Surely all this is not without meaning. And still deeper the meaning of that story of Narcissus who, because he could not grasp the tormenting mild image he saw in the fountain, plunged into it and was drowned. But that same image we ourselves see in all rivers and oceans. It is the image of the ungraspable phantom of life and this is the key to it all.
Herman Melville, Moby-Dick, Loomings (Chapter I)
I’m staring at a plastic jug, firmly capped, but resting itself on my couch. It is filled with some unfathomable liquid, primordial ooze or sewage back up, something along these lines. My mind races. How did this appear, so dry and neatly capped with a lid that reads “Organic!”? And how did it appear here, on my couch, of all places? The three are summoned. The faces of these three, not my reflection as in a pool, though there may be some narcissism which, no doubt, drowns some part of me at times. I scrutinize them wondering are they my own tabula rosa, or in Grotowski’s terms, my “via negativa”–not a collection of skills, but an eradication of blocks. There is, after all, something in me which blocks my giving a jug of sewage kindly repose upon my couch.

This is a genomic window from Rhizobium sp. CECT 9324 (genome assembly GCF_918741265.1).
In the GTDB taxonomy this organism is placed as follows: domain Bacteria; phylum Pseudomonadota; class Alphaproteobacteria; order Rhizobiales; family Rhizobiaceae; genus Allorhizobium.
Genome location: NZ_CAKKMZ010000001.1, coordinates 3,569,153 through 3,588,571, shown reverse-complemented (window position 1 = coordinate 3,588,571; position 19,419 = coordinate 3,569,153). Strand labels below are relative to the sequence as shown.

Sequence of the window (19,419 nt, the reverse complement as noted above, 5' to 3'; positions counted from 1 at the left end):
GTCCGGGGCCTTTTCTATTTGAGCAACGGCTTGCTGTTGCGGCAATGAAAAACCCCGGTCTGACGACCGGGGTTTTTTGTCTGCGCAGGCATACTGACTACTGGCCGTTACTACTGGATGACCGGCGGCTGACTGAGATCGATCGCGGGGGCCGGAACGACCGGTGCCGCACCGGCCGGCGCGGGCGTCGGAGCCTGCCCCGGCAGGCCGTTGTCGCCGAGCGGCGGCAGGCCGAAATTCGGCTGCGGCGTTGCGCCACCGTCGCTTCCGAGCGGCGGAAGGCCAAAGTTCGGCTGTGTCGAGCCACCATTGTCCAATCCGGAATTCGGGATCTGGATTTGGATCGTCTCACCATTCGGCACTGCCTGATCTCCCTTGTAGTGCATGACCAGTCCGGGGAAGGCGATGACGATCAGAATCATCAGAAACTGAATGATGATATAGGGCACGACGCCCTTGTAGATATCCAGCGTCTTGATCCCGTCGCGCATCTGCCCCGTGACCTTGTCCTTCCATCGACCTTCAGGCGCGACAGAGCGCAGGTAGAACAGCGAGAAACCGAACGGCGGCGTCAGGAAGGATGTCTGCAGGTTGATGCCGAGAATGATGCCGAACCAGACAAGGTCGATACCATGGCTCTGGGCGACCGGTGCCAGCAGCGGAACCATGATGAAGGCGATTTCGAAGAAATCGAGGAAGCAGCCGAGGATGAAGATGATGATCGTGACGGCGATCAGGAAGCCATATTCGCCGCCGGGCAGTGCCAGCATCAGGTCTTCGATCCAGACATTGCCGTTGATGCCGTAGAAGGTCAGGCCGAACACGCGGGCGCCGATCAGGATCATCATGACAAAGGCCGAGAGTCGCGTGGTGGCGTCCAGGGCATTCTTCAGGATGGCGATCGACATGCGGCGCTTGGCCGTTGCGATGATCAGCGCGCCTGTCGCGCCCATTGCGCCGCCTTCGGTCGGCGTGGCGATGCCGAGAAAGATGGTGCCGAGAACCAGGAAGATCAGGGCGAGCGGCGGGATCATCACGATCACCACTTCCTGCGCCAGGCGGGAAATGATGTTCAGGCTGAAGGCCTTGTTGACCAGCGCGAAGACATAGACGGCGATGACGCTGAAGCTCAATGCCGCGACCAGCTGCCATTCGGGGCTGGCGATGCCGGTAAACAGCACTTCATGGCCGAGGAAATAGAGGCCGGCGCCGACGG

“What is that?” My voice fall on a pause of exchanged glances, and it is she who confesses. “It’s water from the plastic pool. . .in the backyard” (she adds this last part–over pronunciated– the implicated “duh”.) The statement is dismissive and illustrated as such by the way she turns her small back and skips off as if this has answered all questions, but still I stand and wonder, because really, the questions are all still there.